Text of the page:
FRONTENAC — Three and a half decades is a long time to dedicate your life to a single endeavor. Yet, for 35 years Rosie Borchardt — known as Mrs. B to her students — has nurtured the kids at Frontenac schools.

Borchardt taught the classes kids opened up in, High School English, Newspaper, and Drama among many others. Through those social classes she became the bedrock many of her students came to depend on.

"Rosie is the smile that has lit up Frontenac for years." Cassie Rhuems said.

Rhuems a teacher and coach at Frontenac was also a student of Borchardt. "She has a heart of gold and loves her students like her own." Rhuems said.

 The sentiment is echoed by Borchardt.

 "When I was teaching my own children were growing up as well, so I could see it from a parent’s point of view," she said. "I really cared. I never bluffed it. Every student needs someone at school that cares.

"I tried to be that as much as possible, for as many kids as possible."

 Borchardt, a heavy traveler, said she was deeply driven to make education fun for her students. She often used her experiences in the classroom, visiting places set in books or plays she was teaching to better bring it to life for her students.

"My goal every day was to make them smile," Borchardt said.

"To make them see we needed to get the job done but learning could be fun.

 "So I traveled a lot. I saw slums. I saw the Liberty Bell. I went to Mexico. I wanted to be able to bring it to life for them any way I could."

 Although the years were not without trials, one Borchardt said changed her and her teaching style.

 "I was on the crisis team," she said. "Losing a student changes you. We had a wreck where we lost three sophomores. The next day many of the kids just picked my classroom to grieve in, to come to.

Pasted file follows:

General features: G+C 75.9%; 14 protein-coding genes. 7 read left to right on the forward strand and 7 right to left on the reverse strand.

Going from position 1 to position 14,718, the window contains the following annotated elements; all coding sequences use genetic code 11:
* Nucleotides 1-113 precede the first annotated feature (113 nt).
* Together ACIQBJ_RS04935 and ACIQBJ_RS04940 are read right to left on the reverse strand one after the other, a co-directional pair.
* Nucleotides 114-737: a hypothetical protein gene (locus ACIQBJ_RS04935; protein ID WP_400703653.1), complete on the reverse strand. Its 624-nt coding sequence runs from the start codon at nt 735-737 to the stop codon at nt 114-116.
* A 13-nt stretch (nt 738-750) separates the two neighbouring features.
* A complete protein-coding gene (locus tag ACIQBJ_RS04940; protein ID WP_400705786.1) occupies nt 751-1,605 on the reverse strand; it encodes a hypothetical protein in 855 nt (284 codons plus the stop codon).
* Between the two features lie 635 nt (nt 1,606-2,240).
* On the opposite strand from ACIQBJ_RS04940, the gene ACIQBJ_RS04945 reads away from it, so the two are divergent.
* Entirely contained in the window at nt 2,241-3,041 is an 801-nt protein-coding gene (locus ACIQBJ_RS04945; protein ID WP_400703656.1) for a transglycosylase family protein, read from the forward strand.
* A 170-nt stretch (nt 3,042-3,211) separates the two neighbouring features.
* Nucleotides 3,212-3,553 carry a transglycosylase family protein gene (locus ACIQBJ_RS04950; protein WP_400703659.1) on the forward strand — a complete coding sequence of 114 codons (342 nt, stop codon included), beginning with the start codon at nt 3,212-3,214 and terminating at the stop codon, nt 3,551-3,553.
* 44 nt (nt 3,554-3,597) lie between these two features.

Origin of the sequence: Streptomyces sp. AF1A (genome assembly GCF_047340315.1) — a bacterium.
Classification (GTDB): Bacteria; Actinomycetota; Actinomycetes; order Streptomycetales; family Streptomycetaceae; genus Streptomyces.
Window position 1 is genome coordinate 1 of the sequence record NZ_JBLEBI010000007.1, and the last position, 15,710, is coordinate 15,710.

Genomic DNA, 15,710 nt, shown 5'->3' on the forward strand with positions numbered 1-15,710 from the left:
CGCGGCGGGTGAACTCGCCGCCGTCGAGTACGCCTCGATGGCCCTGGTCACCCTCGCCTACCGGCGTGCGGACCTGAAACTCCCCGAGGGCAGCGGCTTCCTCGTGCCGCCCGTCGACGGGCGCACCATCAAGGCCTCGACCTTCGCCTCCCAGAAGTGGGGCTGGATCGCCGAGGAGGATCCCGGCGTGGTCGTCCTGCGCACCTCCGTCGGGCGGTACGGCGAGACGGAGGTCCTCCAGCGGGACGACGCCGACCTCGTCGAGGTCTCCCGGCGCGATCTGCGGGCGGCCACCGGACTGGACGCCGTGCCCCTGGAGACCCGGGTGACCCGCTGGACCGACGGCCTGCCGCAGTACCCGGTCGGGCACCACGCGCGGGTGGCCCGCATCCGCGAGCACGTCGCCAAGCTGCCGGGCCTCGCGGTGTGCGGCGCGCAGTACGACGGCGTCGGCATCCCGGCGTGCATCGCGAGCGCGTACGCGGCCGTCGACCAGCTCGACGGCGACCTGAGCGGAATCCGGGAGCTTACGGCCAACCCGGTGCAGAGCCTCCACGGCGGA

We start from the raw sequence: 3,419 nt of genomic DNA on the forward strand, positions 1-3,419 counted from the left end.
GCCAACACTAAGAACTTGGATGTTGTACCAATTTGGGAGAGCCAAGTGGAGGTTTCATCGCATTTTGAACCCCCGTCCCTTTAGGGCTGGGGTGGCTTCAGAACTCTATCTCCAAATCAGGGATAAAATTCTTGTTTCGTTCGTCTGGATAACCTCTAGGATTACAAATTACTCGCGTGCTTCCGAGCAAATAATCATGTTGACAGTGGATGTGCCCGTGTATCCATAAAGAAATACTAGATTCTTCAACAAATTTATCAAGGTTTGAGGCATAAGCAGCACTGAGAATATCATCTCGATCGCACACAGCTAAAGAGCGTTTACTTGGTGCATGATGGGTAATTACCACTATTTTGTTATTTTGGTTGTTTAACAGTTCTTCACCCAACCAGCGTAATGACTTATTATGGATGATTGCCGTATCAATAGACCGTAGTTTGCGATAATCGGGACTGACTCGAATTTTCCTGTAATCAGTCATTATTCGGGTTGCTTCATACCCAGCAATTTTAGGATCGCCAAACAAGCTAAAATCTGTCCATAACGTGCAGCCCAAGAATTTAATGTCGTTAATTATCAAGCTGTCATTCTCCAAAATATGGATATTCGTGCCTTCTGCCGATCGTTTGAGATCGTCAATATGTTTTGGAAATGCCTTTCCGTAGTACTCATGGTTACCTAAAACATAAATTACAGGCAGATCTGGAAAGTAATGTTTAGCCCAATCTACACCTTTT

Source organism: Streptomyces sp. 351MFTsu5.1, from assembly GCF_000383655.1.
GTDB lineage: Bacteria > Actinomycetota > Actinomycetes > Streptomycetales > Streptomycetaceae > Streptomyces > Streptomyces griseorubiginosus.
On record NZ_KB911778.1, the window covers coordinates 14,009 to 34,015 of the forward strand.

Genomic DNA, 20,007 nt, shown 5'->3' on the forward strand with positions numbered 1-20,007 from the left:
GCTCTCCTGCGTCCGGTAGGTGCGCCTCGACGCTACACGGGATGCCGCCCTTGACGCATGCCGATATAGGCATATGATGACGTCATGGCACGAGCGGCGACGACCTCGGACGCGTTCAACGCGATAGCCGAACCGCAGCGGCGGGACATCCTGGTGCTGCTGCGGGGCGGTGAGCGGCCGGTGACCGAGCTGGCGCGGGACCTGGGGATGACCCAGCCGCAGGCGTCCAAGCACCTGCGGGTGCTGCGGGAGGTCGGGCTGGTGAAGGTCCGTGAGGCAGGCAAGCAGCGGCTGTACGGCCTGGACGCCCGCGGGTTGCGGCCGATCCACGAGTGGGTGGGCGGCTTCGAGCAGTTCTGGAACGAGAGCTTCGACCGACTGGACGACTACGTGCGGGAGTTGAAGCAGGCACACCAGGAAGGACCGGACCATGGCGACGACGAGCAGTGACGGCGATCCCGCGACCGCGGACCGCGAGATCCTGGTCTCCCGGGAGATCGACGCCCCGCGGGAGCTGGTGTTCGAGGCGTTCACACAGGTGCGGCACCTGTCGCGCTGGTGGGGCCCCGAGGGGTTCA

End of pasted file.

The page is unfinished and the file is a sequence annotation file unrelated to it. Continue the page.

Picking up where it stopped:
"It was incredibly hard for me to keep myself together, but we helped each other. I don't take days or time for granted. I tell my students that."

Borchardt’s influence goes beyond the classroom according to city councilman Ethan Spurling.

 "She's an icon," Spurling said. "Not just of the school but also the community. You'd be hard pressed to find someone in Frontenac whose lives haven't been touched by her."

 School board member Seth Nutt agreed

"Rosie has made a lasting impression on FHS and has touched the lives of so many students," he said. "Including myself."

Sonny Zafuta another of Borchardt's colleagues said the bond spans generations now.

 "I was taught by Rosie, and now my son is," Zafuta said. "I love hearing them telling me how cool she is, because I thought the same thing. We just love her."

 The warmth appears to go both ways with Borchardt describing the small Frontenac community as a "wonder in its support" and the school as her second extended family.

 "I was a Bulldog, and then a Gorilla," she said. "But I will always be a Raider.'

There will be a retirement party for Borchardt from 2 to 4 p.m, Thursday in the Frontenac High School. Past students are welcome to attend.